Pitcher Keynan Middleton's rise through the Los Angeles Angels' farm system came quickly once he made a move to the bullpen. The switch made his approach to the game easier and forced him to remain focused on every batter, which he believes has helped him.
The 23-year-old with a fastball that reaches the high 90s was a starter his first three seasons in the Angels' system. Last season, he made the switch to the bullpen and advanced from High-A to Triple-A, earning the Angels' Minor League Pitcher of the Year in the process.
"That's the best part about it — the switch, to me — as a starter you start that one day and then you wait those next days until your next start," Middleton said. "I don't really like that because I'm only locked in one day out of the week. Now as a reliever, I have to sit there and I have to watch the swings these people are taking during the game. I have to pretty much stay locked in the whole time so that when I go in, I'm not making the same mistakes that somebody else makes in the beginning of the game."
Last season, Middleton posted a 3.41 ERA, converted all eight of his save opportunities, struck out 88 batters in 66 innings and held opposing hitters to a .196 batting average in 46 appearances. Last year in Salt Lake, he allowed eight runs and 14 hits in 14 2/3 innings, walked four and allowed a .250 batting average against in his first eight Triple-A appearances.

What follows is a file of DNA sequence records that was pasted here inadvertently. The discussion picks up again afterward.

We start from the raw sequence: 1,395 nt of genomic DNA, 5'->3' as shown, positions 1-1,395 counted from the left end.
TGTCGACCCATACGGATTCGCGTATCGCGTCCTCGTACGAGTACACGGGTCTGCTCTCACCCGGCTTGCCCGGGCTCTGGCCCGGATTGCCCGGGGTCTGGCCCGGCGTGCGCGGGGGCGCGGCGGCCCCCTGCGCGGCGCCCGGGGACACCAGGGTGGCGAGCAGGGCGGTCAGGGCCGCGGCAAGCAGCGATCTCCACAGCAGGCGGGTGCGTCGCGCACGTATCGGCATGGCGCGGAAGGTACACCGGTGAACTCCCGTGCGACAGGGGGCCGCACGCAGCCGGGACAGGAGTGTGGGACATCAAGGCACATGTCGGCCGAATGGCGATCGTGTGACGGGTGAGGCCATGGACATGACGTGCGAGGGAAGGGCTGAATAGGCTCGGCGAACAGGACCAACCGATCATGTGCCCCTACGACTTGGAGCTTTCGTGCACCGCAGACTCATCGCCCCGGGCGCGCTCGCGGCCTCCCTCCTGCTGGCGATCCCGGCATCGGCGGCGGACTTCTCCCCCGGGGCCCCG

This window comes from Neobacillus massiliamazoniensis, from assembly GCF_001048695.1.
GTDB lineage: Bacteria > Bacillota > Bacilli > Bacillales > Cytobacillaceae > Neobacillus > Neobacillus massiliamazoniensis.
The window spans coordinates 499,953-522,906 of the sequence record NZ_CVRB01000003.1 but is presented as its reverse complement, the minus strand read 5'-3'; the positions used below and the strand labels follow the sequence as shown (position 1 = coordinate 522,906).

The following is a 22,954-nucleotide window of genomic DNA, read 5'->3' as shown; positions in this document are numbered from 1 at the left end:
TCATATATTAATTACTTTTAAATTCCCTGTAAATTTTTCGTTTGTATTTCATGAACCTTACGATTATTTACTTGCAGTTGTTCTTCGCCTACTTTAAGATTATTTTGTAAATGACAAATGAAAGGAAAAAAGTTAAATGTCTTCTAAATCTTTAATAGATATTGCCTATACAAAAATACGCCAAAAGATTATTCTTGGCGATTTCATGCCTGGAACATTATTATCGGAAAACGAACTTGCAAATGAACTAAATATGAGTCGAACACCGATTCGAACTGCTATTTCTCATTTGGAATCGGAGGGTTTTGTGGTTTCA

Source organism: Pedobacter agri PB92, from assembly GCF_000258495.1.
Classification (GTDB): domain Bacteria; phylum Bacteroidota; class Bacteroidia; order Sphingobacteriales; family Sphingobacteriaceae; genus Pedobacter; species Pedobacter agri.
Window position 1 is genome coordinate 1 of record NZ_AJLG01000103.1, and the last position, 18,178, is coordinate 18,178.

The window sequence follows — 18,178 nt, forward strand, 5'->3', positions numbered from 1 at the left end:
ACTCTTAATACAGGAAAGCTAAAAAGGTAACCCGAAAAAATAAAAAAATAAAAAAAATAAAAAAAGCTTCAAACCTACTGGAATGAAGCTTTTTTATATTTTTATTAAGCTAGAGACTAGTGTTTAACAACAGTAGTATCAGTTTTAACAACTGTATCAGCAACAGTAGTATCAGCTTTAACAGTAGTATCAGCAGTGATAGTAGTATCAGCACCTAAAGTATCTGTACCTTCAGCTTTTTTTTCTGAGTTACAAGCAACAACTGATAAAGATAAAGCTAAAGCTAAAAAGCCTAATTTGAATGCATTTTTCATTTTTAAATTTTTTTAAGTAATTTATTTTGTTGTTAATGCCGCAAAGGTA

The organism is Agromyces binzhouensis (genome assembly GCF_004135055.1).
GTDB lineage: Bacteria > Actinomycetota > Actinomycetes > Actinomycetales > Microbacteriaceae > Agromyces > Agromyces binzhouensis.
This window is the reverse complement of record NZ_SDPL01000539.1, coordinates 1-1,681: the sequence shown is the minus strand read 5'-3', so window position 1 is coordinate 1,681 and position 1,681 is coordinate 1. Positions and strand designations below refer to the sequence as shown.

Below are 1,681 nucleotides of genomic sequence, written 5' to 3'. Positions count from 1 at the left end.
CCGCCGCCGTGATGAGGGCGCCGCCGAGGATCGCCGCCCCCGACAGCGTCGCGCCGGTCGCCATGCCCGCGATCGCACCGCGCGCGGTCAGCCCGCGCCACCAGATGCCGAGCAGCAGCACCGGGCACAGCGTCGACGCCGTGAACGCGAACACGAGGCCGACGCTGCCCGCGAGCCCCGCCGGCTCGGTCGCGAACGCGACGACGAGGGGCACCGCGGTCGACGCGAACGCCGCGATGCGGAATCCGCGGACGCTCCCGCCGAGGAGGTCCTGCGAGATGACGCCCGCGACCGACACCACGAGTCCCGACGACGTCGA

Middleton mainly works off his fastball and slider, thought he'll mix in a changeup. Not having to worry about pitching to a lineup two or three times has "simplified" things.
"I'm still trying to hone my stuff in, and I'm still trying to control it," Middleton said. "That's pretty much it. I'm just going out there with my two pitches and competing the best I can for one, two innings instead of five, six."
Even after moving to the bullpen, Middleton said he remains focused on getting a consistent feel for his changeup.
Four of his six outings this season have been more than one inning, including two two-inning appearances. Bees manager Keith Johnson said during the Bees' first homestand that the multiple-inning outings will remain part of the plan for Middleton.
Pitching more than one inning also allows Middleton more experience, more innings and the chance to work on more pitches in an outing.
"The biggest thing is to repeat things and to find good spots in the zone with his fastball, know when to throw his breaking ball and make sure that he can command it," Johnson said. "It's all those things that are going to make him a pitcher instead of a thrower. [He is] a guy that can really throw hard, but if you can't command the ball they're going to find that out in a hurry at the big-league level.
"Last year, he did a very good job coming up. Spring training, he had a few lumps or a few rough outings that he had to work himself through. Same thing here so far this year early in the season, but last night after the first two guys go on he was as crisp as I've ever seen him."